and raises E_VARNF if x doesn't have a value.
	`x.y ! E_PROPNF, E_PERM => 17'
		Returns x.y if that doesn't cause an error, 17 if x doesn't
		have a "y" property or that property isn't readable, and raises
		some other kind of error (like E_INVIND) if x.y does.
	`1 / 0 ! ANY'
		Returns E_DIV.
-- Added new error-catching statement:
		EXCEPT id_1 (codes_1)
		EXCEPT id_2 (codes_2)
   The IDs are optional, CODES has the same syntax as above, and there can be
   anywhere from 1 to 255 EXCEPT clauses.
      First, each CODES is evaluated yielding a list of error codes that should
   be caught if raised; if any CODES is "ANY", then it is equivalent to the
   list of all possible MOO values.
      Next, STATEMENTS_0 is executed; if it doesn't raise an error, then that's
   all that happens for the entire TRY statement.  Otherwise, let E be the
   error it raises.  From top to bottom, E is searched for in the lists
   resulting from the various CODES_i; if it isn't found in any of them, then
   it continues to be raised, possibly to be caught by some piece of code
   either surrounding this TRY statement or higher up on the verb-call stack.
      If E is found first in CODES_i, then ID_i (if provided) assigned a value
   containing information about the error being raised and STATEMENTS_i is
   executed.  The value assigned to ID_i list a list of four elements:
   where CODE is E, the error being raised, MSG and VALUE are as provided by
   the code that raised the error (built-in errors, such as division by zero,
   currently act as if the MSG and VALUE arguments to raise() were omitted),
   and TRACEBACK is a list like that returned by callers(), including line
   numbers.  The TRACEBACK list contains entries for every verb from the one
   that raised the error through the one containing this TRY statement.
      Here is an example:
		  result = object:(command)(@arguments);
		  player:tell("=> ", toliteral(result));
		except v (ANY)
		  tb = v[4];
		  if (length(tb) == 1)
		    player:tell("** Illegal command: ", v[2]);
		    top = tb[1];
		    tb[1..1] = {};
		    player:tell(top[1], ":", top[2], ", line ", top[6], ":",
		    for fr in (tb)
		      player:tell("... called from ", fr[1], ":", fr[2],
		                  ", line ", fr[6]);
		    player:tell("(End of traceback)");
-- Added new error-cleanup statement:
   STATEMENTS_0 is executed; if it completes without raising an error or
   returning from this verb, then STATEMENTS_1 is executed and that's
   all that happens for the entire TRY statement.  Otherwise, the process of
   raising the error past this point or returning from this verb (as
   appropriate) is interrupted and STATEMENTS_1 is executed.  If STATEMENTS_1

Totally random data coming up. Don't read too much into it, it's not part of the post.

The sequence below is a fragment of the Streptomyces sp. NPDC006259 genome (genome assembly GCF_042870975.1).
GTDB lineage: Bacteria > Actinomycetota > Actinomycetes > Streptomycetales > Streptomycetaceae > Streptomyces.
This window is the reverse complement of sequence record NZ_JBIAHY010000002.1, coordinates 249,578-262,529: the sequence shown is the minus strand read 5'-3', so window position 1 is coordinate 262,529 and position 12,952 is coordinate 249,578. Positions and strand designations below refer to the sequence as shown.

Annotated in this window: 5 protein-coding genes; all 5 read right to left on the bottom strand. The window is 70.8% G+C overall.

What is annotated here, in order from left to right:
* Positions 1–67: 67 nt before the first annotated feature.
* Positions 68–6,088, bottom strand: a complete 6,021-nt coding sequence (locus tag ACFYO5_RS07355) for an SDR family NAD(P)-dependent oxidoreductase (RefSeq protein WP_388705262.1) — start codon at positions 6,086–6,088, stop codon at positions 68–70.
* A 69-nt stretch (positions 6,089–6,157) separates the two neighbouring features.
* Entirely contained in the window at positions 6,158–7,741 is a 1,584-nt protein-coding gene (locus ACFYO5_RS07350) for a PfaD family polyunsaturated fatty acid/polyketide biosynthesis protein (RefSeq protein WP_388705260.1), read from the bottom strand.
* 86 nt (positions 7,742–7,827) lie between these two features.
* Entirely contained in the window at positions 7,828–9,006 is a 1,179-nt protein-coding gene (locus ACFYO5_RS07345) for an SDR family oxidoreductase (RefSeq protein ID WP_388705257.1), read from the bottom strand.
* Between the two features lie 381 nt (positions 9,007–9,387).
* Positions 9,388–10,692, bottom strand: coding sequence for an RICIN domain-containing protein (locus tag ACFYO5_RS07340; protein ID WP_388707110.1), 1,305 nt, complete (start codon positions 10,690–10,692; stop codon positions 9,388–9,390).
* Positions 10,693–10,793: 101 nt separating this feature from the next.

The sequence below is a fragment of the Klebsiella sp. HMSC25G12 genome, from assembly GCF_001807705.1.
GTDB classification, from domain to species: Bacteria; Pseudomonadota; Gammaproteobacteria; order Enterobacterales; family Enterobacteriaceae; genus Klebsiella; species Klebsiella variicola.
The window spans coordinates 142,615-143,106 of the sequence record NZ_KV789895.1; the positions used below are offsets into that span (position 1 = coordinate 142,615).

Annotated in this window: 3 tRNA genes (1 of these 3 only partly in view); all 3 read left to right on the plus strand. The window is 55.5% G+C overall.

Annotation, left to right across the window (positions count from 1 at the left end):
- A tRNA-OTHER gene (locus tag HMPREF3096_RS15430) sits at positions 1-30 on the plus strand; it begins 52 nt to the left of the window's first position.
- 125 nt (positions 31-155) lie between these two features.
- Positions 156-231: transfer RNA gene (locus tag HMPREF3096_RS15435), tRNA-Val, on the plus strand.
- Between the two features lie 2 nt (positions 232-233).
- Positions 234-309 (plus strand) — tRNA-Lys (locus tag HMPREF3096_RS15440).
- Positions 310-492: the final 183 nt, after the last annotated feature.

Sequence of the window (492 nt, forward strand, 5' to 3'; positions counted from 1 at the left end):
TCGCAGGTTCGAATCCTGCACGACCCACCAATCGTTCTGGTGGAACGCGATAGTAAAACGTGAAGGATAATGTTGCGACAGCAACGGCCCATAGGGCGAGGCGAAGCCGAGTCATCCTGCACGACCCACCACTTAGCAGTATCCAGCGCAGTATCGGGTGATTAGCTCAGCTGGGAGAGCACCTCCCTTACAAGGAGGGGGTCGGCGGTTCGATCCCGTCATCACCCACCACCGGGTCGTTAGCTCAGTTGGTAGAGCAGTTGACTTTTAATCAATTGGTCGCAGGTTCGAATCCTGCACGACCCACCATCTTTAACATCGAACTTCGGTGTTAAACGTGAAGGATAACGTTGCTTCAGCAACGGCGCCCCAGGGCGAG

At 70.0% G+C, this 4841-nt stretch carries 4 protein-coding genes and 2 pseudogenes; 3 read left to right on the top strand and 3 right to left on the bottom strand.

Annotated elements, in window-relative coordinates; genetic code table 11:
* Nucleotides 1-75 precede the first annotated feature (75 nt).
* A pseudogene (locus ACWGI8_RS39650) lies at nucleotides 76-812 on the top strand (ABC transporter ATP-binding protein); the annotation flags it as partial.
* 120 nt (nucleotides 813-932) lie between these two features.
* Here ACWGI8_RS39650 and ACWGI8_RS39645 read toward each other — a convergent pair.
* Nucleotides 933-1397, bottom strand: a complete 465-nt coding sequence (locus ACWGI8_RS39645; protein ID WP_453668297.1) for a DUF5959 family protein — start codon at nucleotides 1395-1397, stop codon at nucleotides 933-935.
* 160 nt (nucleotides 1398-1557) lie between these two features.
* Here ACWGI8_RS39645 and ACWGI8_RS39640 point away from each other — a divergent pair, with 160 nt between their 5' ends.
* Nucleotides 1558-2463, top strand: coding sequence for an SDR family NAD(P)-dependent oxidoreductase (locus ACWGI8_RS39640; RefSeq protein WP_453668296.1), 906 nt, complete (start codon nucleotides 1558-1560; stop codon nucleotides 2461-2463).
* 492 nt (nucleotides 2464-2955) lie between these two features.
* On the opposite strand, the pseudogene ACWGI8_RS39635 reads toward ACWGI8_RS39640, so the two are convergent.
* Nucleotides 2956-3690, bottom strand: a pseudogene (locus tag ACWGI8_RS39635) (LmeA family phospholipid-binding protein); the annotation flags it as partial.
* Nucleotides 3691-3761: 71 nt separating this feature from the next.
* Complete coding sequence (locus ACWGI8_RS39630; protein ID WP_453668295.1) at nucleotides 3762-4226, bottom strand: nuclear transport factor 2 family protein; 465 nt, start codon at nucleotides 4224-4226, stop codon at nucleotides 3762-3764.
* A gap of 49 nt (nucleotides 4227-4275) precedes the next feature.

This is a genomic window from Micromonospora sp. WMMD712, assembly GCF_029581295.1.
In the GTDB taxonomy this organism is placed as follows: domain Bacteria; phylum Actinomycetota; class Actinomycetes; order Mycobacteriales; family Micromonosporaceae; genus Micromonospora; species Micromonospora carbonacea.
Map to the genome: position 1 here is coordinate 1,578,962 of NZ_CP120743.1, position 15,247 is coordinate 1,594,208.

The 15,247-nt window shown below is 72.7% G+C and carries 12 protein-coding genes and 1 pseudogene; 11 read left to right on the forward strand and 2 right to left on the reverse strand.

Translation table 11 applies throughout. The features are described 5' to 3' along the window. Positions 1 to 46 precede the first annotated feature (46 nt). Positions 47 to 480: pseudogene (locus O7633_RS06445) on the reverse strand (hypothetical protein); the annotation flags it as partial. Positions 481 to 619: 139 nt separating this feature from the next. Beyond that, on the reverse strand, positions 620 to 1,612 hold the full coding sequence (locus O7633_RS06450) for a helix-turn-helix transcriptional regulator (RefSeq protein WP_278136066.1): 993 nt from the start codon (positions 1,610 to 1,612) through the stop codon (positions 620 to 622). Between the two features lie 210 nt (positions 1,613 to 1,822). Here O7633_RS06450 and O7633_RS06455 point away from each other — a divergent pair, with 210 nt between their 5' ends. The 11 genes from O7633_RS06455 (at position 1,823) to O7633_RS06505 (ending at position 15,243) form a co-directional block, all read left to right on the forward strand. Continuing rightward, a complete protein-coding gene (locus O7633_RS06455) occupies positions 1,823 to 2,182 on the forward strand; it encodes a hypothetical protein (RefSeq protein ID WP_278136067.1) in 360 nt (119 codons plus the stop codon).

itself completes without raising an error or returning from this verb, then
   the interrupted raising or returning process is resumed.  If STATEMENTS_1
   does return or raise an error, then the interrupted raising or returning
   process is simply forgotten in favor of the new one.
      In short, this statement ensures that STATEMENTS_1 is executed after
   control leaves STATEMENTS_0 for whatever reason; it can thus be used to make
   sure that some piece of cleanup code is run even if STATEMENTS_0 doesn't
   simply run normally to completion.
      Here's an example:
		  start = time();
		  end = time();
		  this:charge_user_for_seconds(player, end - start);
-- Completely rewrote the MOO-code decompiler, restructuring it to be able to
   cope with the new exception-handling constructs.
-- Fixed bug in handling of EOF in emergency wizard mode; it is now treated as
   equivalent to the `quit' command.
-- Added internal interfaces allowing built-in function implementations (a) to
   be notified when given file descriptors are readable/writable (see file
   net_multi.h), (b) to resume tasks that they earlier caused to suspend (see
   resume_task() in file tasks.h), and (c) to make it possible for their
   suspended tasks to be listed by queued_tasks() and killed by kill_task().
-- Added a new, essentially empty module `extensions.c', intended to be easily
   replaced by users with a file of their own MOO extensions.  The file also
   contains some examples of extensions using all of the new internal
-- Clarification to change made in 1.7.9alpha1: $server_options.max_stack_depth
   can only be used to override DEFAULT_MAX_STACK_DEPTH if it *increases* the
   value.  This is good because (a) there probably aren't any good reasons to
   want to lower the limit, and (b) you could get good and screwed if you set
   it too low.
-- Fixed match() and rmatch() to treat unrecognized escape sequences in
   patterns as if the `%' were not there.  Thus, `%X' in a pattern is now
   equivalent to simply `X', for all X not explicitly mentioned in the
   programmer's manual.